• flipboard

8 Strategies To Convert Your Free Social Media Content Into Cash

I have been listening to a free ebook (also available in print..at a small cost.. but more about that later)  from the Chris Anderson called “Free” via podcast on my iPhone over the last few days.

He mentions in his eBook the declining cost of information due to what he calls the “Triple Play” of the digital age.

  1. Processor power doubling every 12 months
  2. Bandwidth increasing at an even faster rate every year due to technology moving Terabits (they are a 1000 times larger than a Megabit) over the same optical fibre instead of just “mere” Megabits
  3. Storage costs dropping at an even faster rate, so that every time January one passes, you can have more storage on our iPhone than our PC had 5 years ago at a fraction of the price

The essence of his book reminded me of an article I had read 12 months ago by Kevin Kelly called “Better Than Free” where he discussed what he believes, are the types of  experiences, services and products that people will be willing to “pay for” in the digital age where the price of information is dropping to Zero, due to the capability of the Web as  a ” Copying Machine” to create, package and deliver information anywhere, anytime for so close to no cost, that it might as well be free.

He said “When copies are super abundant, they become worthless, stuff which can’t be copied becomes scarce and valuable..When copies are free, you need to sell things which cannot be copied”

So what are we giving away for free in Social Media?

  • Unique content on your blog, website and other digital mediums
  • YouTube Videos on how to peel a banana.. or maybe how to use a new “Twitter App”
  • eBooks that tell you how to tune a 1969 Jaguar
  • Podcast on how to Use LinkedIn for networking
  • Webinars in Video, Audio and Text formats that instruct us how to almost do anything  
  • Images on Flickr under “Creative Commons Licence” that I use on my blog posts.. for free
  • Powerpoint presentations on “Slideshare” that  reveal valuable “IP”  (Intellectual Property) that has been developed over decades of blood sweat and tears
  • Whitepapers on how to create an online marketing strategy.   

Why are these given away and for what purpose?  Well may be to

  • Create trust
  • Attract some “attention”
  • Gain credibility
  • Display you and your company as a “thought leader”
  • Position yourself as an authority in your market
  • To be “benevolent”  
  • Because you can
  • You like to share

So, what can’t be copied and can be perceived to be valuable that people are willing to pay for  ?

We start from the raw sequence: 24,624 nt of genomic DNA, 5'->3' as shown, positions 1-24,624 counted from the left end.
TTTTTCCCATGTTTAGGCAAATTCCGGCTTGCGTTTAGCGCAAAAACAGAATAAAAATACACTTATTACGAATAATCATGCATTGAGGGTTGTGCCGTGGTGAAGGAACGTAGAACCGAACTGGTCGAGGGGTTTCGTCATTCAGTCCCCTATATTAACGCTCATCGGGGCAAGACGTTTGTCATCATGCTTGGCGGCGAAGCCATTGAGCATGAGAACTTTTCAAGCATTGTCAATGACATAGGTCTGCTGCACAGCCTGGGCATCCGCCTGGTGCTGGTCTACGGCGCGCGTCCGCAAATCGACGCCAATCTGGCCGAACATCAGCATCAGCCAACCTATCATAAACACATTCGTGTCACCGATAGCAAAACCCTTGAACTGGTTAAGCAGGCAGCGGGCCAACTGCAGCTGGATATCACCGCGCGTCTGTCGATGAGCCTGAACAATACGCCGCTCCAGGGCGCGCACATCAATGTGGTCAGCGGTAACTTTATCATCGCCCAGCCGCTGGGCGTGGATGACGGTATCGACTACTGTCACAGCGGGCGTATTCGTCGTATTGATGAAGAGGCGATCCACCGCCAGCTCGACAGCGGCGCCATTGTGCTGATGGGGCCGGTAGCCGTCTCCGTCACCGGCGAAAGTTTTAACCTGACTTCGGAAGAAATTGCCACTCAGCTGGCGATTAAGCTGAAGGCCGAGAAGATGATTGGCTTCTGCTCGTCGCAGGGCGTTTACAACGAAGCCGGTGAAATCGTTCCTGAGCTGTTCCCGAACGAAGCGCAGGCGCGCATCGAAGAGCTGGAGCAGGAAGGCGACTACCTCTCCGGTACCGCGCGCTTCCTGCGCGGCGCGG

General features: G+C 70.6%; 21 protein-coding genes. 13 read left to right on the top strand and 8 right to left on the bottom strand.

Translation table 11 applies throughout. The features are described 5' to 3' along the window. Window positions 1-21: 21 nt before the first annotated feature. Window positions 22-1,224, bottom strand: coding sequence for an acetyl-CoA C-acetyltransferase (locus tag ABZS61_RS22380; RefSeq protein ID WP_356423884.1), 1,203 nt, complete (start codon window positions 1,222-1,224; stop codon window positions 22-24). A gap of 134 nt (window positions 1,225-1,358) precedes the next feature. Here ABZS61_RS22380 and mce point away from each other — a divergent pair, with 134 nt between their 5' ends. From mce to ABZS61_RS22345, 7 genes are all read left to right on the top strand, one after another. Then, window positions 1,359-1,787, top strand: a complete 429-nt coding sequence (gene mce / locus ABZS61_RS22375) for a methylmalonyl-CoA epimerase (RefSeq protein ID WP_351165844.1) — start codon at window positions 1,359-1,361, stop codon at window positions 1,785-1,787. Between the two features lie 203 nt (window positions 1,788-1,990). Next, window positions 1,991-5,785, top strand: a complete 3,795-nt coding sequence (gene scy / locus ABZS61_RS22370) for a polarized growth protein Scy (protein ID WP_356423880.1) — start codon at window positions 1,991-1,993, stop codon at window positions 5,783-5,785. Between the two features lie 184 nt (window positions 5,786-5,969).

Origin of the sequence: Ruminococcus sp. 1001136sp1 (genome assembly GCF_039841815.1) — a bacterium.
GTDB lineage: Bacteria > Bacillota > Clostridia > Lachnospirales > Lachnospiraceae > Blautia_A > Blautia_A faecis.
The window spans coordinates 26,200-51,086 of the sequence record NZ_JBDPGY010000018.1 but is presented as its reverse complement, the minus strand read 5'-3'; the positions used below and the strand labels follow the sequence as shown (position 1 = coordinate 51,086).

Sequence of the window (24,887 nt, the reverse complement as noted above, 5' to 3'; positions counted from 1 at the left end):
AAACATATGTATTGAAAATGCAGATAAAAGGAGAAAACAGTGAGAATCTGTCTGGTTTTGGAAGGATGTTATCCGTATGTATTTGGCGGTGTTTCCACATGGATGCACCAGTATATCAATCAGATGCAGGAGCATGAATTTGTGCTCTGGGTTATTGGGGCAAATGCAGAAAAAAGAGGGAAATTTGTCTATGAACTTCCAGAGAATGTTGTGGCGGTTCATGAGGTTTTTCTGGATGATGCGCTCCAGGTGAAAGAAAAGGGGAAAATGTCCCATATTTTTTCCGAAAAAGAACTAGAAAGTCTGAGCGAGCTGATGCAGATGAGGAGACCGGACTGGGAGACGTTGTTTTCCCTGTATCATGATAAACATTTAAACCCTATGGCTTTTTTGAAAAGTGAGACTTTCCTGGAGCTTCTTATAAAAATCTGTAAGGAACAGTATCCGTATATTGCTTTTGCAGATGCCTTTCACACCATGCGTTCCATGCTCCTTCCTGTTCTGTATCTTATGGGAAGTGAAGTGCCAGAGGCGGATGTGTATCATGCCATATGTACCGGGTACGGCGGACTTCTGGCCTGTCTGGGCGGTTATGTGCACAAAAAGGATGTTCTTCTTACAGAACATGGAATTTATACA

Here is Kevin Kelly’s take on what people are willing to pay for and why.. he calls them “Generatives”

” A generative value is a quality or attribute that must be generated, grown, cultivated, nurtured. A generative thing can not be copied, cloned, faked, replicated, counterfeited, or reproduced. It is generated uniquely, in place, over time. In the digital arena, generative qualities add value to free copies, and therefore are something that can be sold”.

So he lists 8 Generatives that can be sold and monetized because they can’t be copied,cloned or faked.

  1. Immediacy — Sooner or later you can find a free copy of whatever you want, but getting a copy delivered to your inbox the moment it is released — or even better, produced — by its creators is a generative asset.
  2. Personalization — A generic version of a concert recording may be free, but if you want a copy that has been tweaked to sound perfect in your particular living room — as if it were preformed in your room — you may be willing to pay a lot.
  3. Interpretation — As the old joke goes: software, free. The manual, $10,000. But it’s no joke. A couple of high profile companies, like Red Hat, Apache, and others make their living doing exactly that. They provide paid support for free software.
  4. Authenticity — You might be able to grab a key software application for free, but even if you don’t need a manual, you might like to be sure it is bug free, reliable, and warranted. You’ll pay for authenticity. There are nearly an infinite number of variations of the Grateful Dead jams around; buying an authentic version from the band itself will ensure you get the one you wanted.
  5. Accessibility — Ownership often sucks. You have to keep your things tidy, up-to-date, and in the case of digital material, backed up. And in this mobile world, you have to carry it along with you. Many people, me included, will be happy to have others tend our “possessions” by subscribing to them.
  6. Embodiment — At its core the digital copy is without a body. You can take a free copy of a work and throw it on a screen. But perhaps you’d like to see it in hi-res on a huge screen? Maybe in 3D? PDFs are fine, but sometimes it is delicious to have the same words printed on bright white cottony paper, bound in leather. Feels so good. And nothing gets embodied as much as music in a live performance, with real bodies. The music is free; the bodily performance expensive. This formula is quickly becoming a common one for not only musicians, but even authors. The book is free; the bodily talk is expensive.
  7. Patronage — It is my belief that audiences WANT to pay creators. Fans like to reward artists, musicians, authors and the like with the tokens of their appreciation, because it allows them to connect. But they will only pay if it is very easy to do, a reasonable amount, and they feel certain the money will directly benefit the creators. Radiohead’s recent high-profile experiment in letting fans pay them whatever they wished for a free copy is an excellent illustration of the power of patronage. The elusive, intangible connection that flows between appreciative fans and the artist is worth something. In Radiohead’s case it was about $5 per download. There are many other examples of the audience paying simply because it feels good.
  8. Findability — Where as the previous generative qualities reside within creative digital works, findability is an asset that occurs at a higher level in the aggregate of many works. A zero price does not help direct attention to a work, and in fact may sometimes hinder it. But no matter what its price, a work has no value unless it is seen; unfound masterpieces are worthless. When there are millions of books, millions of songs, millions of films, millions of applications, millions of everything requesting our attention — and most of it free — being found is valuable. The giant aggregators such as Amazon and Netflix make their living in part by helping the audience find works they love.